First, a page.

spirit stuff . . .
As usual in the wintertime, I’ve been pulling out my books on Taoism, Buddhism and Zen to thumb through as the snow keeps falling and falling. The book, I-Ching, stays out for me so that I may ask the Cosmos questions when I am stumped or looking for reinforcement.
Recently, I decided to read over my father’s translation of the Tao te Ching, an endeavor that took his attention for the last four or so years of his life. He died in 2008 and was well known for his research in the field of astrogeology but it was a spiritual quest that included meditation and his work on the 81 verses of the Tao te Ching that consumed him at the end of his life. He was quite deliberate about it because he felt that Western translators who were not native Chinese and unable to read the ancient texts themselves were usurpers or worse. “Interpretations,” not even translations like Stephen Mitchell’s widely acclaimed version of the “Tao te Ching” just drove him crazy.
One of his footnotes to the first page noted his disdain for Ursula Le Guin and others who had used the word “power” as a translation for the word “te” (Tao te Ching) rather than the word/concept of “virtue.” In hindsight, it almost seems comical that someone could be that furious about something like this, but hey–isn’t that what academia is all about? They love to argue about these kinds of things all the time.
I tend to enjoy translations and writing by a writer who calls himself “Red Pine” (aka Bill Porter.) That’s because he took seriously the idea of Taoist hermits and went searching for them in the wilds of the Sian mountains and wrote a book about it. One of my favorite parts is when he writes that these hermits are not invisible nor necessarily to be found in remote shacks in the wilds but are hiding in plain sight. In other words, there are tons of such Taoist hermits but you just don’t know by looking at them straight on that that’s who they are. I love that.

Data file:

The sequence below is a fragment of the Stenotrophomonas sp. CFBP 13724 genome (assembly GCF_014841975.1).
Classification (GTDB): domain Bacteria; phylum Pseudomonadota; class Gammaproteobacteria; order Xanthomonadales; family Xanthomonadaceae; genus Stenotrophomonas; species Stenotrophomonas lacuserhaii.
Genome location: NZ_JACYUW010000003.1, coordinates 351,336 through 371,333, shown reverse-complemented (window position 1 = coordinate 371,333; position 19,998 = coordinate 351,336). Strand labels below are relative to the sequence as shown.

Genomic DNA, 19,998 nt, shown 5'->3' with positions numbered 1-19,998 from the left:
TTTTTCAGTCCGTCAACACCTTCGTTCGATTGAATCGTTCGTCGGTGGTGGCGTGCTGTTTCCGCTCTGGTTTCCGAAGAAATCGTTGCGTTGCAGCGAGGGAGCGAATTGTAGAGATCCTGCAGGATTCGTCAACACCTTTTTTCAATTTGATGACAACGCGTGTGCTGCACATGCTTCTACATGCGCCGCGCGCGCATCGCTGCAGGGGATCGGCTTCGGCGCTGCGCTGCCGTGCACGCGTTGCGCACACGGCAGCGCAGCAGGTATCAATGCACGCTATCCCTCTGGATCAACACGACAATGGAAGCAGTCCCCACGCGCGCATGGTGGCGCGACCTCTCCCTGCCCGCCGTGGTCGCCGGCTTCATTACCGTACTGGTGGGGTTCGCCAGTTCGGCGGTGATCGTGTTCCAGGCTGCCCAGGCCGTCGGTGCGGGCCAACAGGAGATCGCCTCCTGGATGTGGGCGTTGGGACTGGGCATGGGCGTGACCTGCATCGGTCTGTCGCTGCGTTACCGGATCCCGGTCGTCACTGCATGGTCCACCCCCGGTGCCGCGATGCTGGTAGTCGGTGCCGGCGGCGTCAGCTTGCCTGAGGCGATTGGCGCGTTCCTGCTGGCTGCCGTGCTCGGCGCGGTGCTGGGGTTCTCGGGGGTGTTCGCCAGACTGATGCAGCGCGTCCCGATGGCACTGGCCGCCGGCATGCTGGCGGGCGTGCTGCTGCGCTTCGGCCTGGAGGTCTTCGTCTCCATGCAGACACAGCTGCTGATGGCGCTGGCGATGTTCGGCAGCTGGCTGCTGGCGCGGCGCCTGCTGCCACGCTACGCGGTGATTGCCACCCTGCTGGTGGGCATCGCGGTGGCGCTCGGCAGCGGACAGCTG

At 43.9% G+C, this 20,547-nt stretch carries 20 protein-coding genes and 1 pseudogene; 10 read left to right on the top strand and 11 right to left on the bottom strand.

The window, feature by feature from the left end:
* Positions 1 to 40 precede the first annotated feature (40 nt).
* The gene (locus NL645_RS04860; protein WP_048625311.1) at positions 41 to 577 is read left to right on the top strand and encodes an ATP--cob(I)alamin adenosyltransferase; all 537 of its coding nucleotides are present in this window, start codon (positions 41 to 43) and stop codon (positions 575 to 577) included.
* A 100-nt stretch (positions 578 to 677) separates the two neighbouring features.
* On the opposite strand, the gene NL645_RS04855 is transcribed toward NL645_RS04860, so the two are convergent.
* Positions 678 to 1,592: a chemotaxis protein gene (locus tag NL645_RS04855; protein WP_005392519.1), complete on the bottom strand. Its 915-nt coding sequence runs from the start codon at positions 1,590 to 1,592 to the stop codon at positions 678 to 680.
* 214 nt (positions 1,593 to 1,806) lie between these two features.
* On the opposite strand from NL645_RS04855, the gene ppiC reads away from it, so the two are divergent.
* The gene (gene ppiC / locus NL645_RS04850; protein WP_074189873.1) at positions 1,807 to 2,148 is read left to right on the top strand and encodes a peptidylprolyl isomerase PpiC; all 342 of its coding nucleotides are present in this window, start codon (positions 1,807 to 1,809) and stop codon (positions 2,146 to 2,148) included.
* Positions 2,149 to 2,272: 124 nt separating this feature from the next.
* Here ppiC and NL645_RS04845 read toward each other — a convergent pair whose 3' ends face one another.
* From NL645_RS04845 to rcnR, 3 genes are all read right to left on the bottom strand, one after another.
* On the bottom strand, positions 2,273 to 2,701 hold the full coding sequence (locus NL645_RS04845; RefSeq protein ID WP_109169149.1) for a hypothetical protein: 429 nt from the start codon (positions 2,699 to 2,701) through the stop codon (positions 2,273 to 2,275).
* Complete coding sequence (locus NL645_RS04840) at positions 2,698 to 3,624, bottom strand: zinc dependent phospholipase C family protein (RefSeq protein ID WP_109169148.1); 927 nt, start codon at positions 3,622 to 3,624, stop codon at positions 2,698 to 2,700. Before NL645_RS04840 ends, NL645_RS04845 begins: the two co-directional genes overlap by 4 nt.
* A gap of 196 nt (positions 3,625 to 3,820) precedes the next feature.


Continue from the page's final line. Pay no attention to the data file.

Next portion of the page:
The reason I wanted to read my Dad’s version of the Tao te Ching is that I wanted to see what he was about in doing this work. Some of his wording belies his training as a research scientist in that he seems to feel compelled to explain everything about everything so thoroughly that you can’t miss it. Of course, if you’ve ever read any of this stuff, it’s almost just the opposite. In fact, in reading articles in a journal called “Buddhadharma” and looking at Zen Monastery websites, I’m at a moment close to shouting that “the Emperor’s Has No Clothes On” because honestly, (and I went to college!), it seems, sounds like and looks to me to be gobbledygook most of the time.
Zen enclaves offer retreats, courses and ask for donations all the time. They are marketing their wares just as much as say, MacDonalds is hawking hamburgers. Buddhist and Zen Priests, Roshis and hangers on congregate, fall in love with each other, have affairs with others (some of the Senseis are notoriously more famous for that than their spiritual leadership.) Deepak Chopra is a rich man. They are not ego-less, that’s for sure, because they’re writing books, making audio CDs, getting published and they care very much about their reputations and how they appear to the world. What’s wrong with this picture, I wonder?